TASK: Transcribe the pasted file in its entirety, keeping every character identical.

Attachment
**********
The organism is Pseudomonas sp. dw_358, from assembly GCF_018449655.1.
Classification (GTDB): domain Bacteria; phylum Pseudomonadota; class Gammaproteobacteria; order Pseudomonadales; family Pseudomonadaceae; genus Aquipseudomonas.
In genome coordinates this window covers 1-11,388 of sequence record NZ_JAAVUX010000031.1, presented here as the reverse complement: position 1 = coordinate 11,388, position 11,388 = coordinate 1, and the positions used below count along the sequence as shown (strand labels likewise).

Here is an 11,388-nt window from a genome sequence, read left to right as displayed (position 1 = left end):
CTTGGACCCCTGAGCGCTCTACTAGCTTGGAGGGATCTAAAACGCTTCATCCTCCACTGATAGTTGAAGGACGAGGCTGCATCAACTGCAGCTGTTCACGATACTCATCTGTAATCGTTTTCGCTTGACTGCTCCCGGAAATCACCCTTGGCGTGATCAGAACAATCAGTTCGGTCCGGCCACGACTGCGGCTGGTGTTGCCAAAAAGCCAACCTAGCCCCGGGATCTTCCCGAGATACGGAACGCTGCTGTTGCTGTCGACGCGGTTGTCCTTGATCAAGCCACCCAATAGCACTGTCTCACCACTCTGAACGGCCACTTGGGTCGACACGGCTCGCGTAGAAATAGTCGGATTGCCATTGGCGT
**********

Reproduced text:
The organism is Pseudomonas sp. dw_358, from assembly GCF_018449655.1.
Classification (GTDB): domain Bacteria; phylum Pseudomonadota; class Gammaproteobacteria; order Pseudomonadales; family Pseudomonadaceae; genus Aquipseudomonas.
In genome coordinates this window covers 1-11,388 of sequence record NZ_JAAVUX010000031.1, presented here as the reverse complement: position 1 = coordinate 11,388, position 11,388 = coordinate 1, and the positions used below count along the sequence as shown (strand labels likewise).

Here is an 11,388-nt window from a genome sequence, read left to right as displayed (position 1 = left end):
CTTGGACCCCTGAGCGCTCTACTAGCTTGGAGGGATCTAAAACGCTTCATCCTCCACTGATAGTTGAAGGACGAGGCTGCATCAACTGCAGCTGTTCACGATACTCATCTGTAATCGTTTTCGCTTGACTGCTCCCGGAAATCACCCTTGGCGTGATCAGAACAATCAGTTCGGTCCGGCCACGACTGCGGCTGGTGTTGCCAAAAAGCCAACCTAGCCCCGGGATCTTCCCGAGATACGGAACGCTGCTGTTGCTGTCGACGCGGTTGTCCTTGATCAAGCCACCCAATAGCACTGTCTCACCACTCTGAACGGCCACTTGGGTCGACACGGCTCGCGTAGAAATAGTCGGATTGCCATTGGCGT